Winterizing Your Home Before the Year’s First Frost

Winterizing Your Home Before the Year’s First Frost

When Fall arrives and temperatures begin to drop, it’s also that inevitable time of year to start preparing your home for winter. Getting the exterior and interior ready to fend off the cold winds, snow, and ice are critical for keeping Jack Frost out and keeping it warm and toasty inside.

Your Winter To-Do List:

Inspect Heating, Ventilating, and Air Conditioning

  • Have the heating system serviced by a professional. Change filters.
  • Stock up on furnace filters and replace the filter in your furnace for maximum efficiency and improved indoor air quality.
  • Clean your whole house humidifier and replace the evaporator pad.
  • Bleed valves on hot-water radiators to increase heating efficiency by releasing air that may be trapped inside.
  • Check the batteries on smoke alarms and carbon monoxide detectors and test to make sure they are in working order.
  • If you have an older thermostat, consider replacing it with a programmable unit to save on heating costs.
  • For enhanced efficiency and comfort, switch your ceiling fans to the reverse or clockwise position which will blow the warm air down into the room.
  • Flush water heater tank to remove sediment and check the pressure relief valve to make sure it’s in proper working order.
  • Examine exposed ducts in the attic, basement, and crawl spaces. Use a sealant to plug up any leaks.

Get the Fireplace Ready

  • Cap or screen the top of the chimney to keep out rodents and birds.
  • Clean the fireplace of ashes.
  • Inspect the firebox and flue system and if the chimney hasn’t been cleaned for a while, call a chimney sweep to remove soot and creosote.
  • Buy firewood or chop wood. Store it in a dry place away from the exterior of your home.
  • Inspect the fireplace damper for proper opening and closing. If there are drafts or it’s cold despite the damper being closed, the damper may be warped, worn, or rusted. Consider installing a Chimney Balloon into the flue to keep out the cold (but remember to remove it before lighting a fire).

Check the Exterior, Doors, and Windows

  • Inspect exterior for crevice cracks and exposed entry points around pipes; seal them.
  • Use weather stripping around doors to prevent cold air from entering the home and caulk windows.
  • Check all the weather stripping around windows and doorframes for leaks to prevent heat loss and replace if necessary.
  • Examine wooden window frames for signs of rot or decay. Repair or replace framing to maintain structural integrity.frost_window
  • Switch out summer screens doors with storm doors. If you have storm windows, install them.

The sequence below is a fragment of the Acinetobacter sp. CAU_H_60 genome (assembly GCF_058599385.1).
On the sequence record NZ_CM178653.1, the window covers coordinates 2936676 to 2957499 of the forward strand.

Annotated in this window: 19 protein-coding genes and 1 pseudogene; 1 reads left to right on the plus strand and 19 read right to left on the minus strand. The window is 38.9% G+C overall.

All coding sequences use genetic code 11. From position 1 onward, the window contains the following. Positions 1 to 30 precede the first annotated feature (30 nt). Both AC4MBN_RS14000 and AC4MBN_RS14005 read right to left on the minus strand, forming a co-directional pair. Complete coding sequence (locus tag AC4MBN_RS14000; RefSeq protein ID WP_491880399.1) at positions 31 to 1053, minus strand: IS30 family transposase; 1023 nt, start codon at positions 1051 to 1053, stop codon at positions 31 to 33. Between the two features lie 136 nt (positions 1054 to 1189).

• Seal drafty doors and windows. Caulk inside and out, where necessary, to keep heat from escaping.
  • Check for drafts around windows and doors. Inspect windows for cracks, broken glass, or gaps. Repair or replace, if needed.

 Examine Roof, Gutters, and Downspouts

  • If your weather temperature will fall below 32 degrees in the winter, adding extra insulation to the attic will prevent warm air from creeping to your roof and causing ice dams.
  • Check for deteriorated flashing to ensure water cannot enter the home. Seal joints where water could penetrate, using roofing cement and a caulking gun.
  • Replace worn or missing roof shingles or tiles.
  • Clean out the gutters and use a hose to spray water down the downspouts to clear away debris.
  • Consider installing leaf guards on the gutters or extensions on the downspouts to direct water away from the home.
  • Sharpen ice choppers and buy bags of ice-melt or sand.
  • Check the roof and around vents, skylights, and chimneys for leaks. Repair as necessary.
  • Clean the gutters and drain pipes of leaves and other debris. Be sure they drain away from the house. In cold-climate areas, drain outside faucets.
  • Check the gutters and downspouts for proper fastening and re-secure if loose or sagging.
  • Clean leaves and debris from courtyard and pool storm drains to prevent blockages.
  • Ensure all vents and openings are covered to prevent insects, birds, and rodents from getting inside to nest in a warm place.

Prevent Plumbing Freezes

  • Locate your water main in the event you need to shut it off in an emergency.
  • Drain all garden hoses and store away.
  • Insulate exposed plumbing pipes.
  • Drain air conditioner pipes and, if your AC has a water shut-off valve, turn it off.
  • If you go on vacation, leave the heat on, set to at least 55 degrees.

Prepare an Emergency Kit

  • Buy indoor candles and matches / lighter for use during matches_candlesa power shortage.
  • Purchase self-powered flashlights and self-powered radios. Many of the latest models have the “Weatherband/Emergency Band” and will also charge cell phones.
  • Buy a surge protector to protect your computer and sensitive electronic equipment.
  • Store extra bottled water and non-perishable food supplies (including pet food, if you have a pet), blankets, and a first-aid kit in a dry and easy-to-access location.
  • Prepare an evacuation plan in the event of an emergency.

Although you can’t always predict what Jack Frost will send your way each winter, taking a few precautions can mean less time cleaning up weather-induced messes and worries over costly utility bills and more time building snowmen in the back yard.

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